They're the only team in the league whose nickname consists of numbers, so it stands to reason that the 49ers are putting up some pretty impressive ones.
They've won their last two games by a combined score of 79-3, including a 34-0 win over the Jets two weeks ago. On Sunday, when they beat the Bills, 45-3, they didn't just have 621 yards of offense, they did it in a way no one in NFL history ever has. The 49ers (4-1) were the first team to have more than 300 yards rushing and passing in the same game (311 and 310, respectively).
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The Giants are aware of those statistics. And though they will admit they are gaudy, they certainly are not considering them godly.
"You see it," Giants center David Baas, a former 49er himself, said Monday of the dominance. "But we scored 41 points, too . . . We're not going to [think], 'Whoa!' sit back there and think they're the Almighty, you know what I mean?"
The Giants begin an important stretch of three games against conference opponents with a rematch of last season's NFC title game in San Francisco on Sunday. It's a setting that will not intimidate the Giants, considering their win there last January. But it certainly represents a raise in the bar of competition.
The Giants' three wins this season have come against the Browns, Bucs and Panthers, teams with a combined total of two wins.
In other words, the Giants should not expect to fall behind 14-0 Sunday, as they did against the Browns, then cruise to an easy victory.
"We've been an up-and-down team," safety Antrel Rolle said. "It's not something that we're proud of, but we're 3-2 and trying and looking to get better each and every week."
The 49ers certainly have gotten better since last year, and some of that has to do with the addition of former Giants. They signed wide receiver Mario Manningham as a free agent this past offseason and also have running back Brandon Jacobs, although he has not played a down for them because of a knee injury suffered in the preseason. It certainly would be fitting for Jacobs to make his debut with his new team against his old one.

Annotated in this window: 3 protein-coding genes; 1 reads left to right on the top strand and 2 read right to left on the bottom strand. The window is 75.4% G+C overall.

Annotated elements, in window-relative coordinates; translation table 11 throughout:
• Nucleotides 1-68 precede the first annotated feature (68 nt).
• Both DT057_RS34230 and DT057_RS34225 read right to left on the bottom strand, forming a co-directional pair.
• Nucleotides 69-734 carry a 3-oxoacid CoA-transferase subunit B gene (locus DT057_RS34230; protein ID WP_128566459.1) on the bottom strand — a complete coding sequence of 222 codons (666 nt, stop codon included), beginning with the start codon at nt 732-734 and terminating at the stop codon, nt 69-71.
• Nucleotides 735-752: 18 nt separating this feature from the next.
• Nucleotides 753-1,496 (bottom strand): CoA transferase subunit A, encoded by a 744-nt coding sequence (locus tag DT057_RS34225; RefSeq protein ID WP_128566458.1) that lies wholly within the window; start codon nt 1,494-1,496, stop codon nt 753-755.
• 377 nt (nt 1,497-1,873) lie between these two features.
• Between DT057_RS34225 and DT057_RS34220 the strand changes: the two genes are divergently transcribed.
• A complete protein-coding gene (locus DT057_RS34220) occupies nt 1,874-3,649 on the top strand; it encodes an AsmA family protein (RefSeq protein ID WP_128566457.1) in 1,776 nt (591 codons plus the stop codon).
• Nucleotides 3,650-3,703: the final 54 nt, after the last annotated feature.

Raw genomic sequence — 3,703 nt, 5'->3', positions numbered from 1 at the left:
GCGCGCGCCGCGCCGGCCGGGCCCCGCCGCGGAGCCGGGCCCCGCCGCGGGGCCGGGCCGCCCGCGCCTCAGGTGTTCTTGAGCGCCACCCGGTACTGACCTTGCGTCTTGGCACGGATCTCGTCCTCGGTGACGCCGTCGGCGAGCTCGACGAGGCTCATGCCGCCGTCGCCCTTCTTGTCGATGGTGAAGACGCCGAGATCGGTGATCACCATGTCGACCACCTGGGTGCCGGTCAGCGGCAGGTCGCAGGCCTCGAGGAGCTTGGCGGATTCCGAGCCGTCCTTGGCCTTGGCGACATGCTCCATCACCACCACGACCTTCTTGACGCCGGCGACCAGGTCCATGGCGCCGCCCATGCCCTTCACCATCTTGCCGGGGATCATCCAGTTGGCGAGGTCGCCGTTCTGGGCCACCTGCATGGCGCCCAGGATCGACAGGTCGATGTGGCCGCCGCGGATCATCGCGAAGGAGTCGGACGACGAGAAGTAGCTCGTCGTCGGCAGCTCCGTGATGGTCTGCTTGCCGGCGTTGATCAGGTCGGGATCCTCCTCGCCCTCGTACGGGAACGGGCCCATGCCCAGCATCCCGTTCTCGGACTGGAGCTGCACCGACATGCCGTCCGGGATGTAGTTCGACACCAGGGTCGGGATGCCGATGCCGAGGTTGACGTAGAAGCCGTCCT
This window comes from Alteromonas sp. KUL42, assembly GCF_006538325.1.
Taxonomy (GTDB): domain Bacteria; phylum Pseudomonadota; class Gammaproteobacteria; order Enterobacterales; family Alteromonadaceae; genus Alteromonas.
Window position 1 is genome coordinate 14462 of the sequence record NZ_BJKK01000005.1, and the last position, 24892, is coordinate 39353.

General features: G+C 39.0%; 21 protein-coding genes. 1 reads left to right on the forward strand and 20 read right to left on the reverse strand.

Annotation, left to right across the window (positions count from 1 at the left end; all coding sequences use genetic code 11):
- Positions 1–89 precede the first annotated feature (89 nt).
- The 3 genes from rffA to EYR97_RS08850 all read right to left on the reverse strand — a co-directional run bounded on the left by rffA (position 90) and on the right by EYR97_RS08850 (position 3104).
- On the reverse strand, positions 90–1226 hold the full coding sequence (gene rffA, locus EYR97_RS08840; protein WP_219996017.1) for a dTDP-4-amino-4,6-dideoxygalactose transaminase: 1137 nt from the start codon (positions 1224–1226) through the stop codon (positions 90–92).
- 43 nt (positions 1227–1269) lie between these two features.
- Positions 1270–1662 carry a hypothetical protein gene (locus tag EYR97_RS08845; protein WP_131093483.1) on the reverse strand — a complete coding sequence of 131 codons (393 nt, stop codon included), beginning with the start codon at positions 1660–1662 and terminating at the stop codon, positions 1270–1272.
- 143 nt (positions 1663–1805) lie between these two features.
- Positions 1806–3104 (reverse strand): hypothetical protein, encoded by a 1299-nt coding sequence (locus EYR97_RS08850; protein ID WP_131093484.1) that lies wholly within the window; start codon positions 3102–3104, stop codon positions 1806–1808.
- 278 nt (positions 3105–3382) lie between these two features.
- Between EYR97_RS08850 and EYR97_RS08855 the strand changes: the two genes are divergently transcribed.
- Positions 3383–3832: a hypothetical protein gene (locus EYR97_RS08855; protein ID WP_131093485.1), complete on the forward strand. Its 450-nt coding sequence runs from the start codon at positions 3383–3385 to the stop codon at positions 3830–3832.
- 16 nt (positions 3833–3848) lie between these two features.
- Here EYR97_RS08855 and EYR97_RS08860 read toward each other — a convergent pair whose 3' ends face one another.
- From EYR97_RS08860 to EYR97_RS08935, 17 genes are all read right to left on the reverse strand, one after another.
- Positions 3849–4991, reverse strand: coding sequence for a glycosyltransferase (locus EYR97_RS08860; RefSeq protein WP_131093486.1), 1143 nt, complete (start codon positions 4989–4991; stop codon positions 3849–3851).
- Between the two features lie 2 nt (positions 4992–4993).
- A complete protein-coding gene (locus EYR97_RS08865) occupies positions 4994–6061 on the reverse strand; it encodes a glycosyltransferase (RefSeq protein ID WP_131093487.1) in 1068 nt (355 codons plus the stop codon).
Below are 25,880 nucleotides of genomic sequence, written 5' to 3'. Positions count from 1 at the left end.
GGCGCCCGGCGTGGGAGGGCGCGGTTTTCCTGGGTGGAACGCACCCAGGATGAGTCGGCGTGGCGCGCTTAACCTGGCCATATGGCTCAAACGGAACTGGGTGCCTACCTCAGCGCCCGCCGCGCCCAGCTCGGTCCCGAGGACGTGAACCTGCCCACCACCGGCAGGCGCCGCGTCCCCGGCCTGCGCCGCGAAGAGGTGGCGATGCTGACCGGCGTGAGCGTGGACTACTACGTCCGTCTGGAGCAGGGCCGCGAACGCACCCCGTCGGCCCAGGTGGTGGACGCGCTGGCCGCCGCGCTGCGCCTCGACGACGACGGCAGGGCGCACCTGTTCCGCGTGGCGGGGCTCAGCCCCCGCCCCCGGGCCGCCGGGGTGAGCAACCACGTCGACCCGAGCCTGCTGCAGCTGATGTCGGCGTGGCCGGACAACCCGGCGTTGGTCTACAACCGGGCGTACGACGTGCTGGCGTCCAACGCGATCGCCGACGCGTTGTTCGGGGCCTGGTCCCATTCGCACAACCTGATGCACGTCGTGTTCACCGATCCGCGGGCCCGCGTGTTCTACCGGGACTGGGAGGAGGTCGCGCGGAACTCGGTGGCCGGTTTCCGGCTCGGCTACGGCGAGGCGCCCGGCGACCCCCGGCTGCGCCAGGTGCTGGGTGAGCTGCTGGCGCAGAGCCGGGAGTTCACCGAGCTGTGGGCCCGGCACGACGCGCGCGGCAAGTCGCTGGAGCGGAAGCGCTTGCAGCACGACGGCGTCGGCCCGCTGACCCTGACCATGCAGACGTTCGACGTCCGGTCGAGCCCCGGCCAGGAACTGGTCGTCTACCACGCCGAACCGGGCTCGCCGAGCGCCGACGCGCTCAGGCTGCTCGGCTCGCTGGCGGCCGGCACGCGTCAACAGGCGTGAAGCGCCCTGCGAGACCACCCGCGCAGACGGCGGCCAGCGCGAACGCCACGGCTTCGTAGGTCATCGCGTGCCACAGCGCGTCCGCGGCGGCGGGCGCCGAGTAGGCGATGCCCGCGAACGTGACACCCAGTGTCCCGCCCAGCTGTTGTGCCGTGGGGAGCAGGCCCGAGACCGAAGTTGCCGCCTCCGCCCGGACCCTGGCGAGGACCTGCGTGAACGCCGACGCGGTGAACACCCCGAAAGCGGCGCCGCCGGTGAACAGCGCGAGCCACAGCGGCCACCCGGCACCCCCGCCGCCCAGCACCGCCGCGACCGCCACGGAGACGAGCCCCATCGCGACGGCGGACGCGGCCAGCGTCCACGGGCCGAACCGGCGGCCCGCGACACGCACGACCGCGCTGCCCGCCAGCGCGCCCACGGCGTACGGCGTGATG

Rolle said he does not think Manningham will have any advantage in the game after playing with the Giants for four seasons.
"We can sit here and say he knows our defense pretty well, but that's like saying I know our offense to a T," Rolle said. "I don't know our offense to a T. We practice against them in the preseason and in training camp, but that's as far as it goes."
As for the prospect of tackling Jacobs, who could be running with 264 pounds of pent-up punishment, Rolle said he would be up for the task.
"We put on our pants the same way," Rolle said. "B-Jacobs, he's a homeboy, a very good friend of mine . . . but the game has to be played. There are no friends on the football field."
Certainly not between the Giants and 49ers. Last season's playoff game lived up to its billing as a "bloodbath," the term Giants defensive tackle Chris Canty gave it in the week preceding it, and Rolle said it was "one of the toughest games I've ever played, hands down."
The 49ers undoubtedly will be looking for some revenge, too, having been denied a trip to the Super Bowl by this team. The Giants are aware of that, just as they are of the prodigious numbers the 49ers have put up this season. Their reaction to both is pretty much the same, too.
"Honestly," Baas said, "I don't care what they think."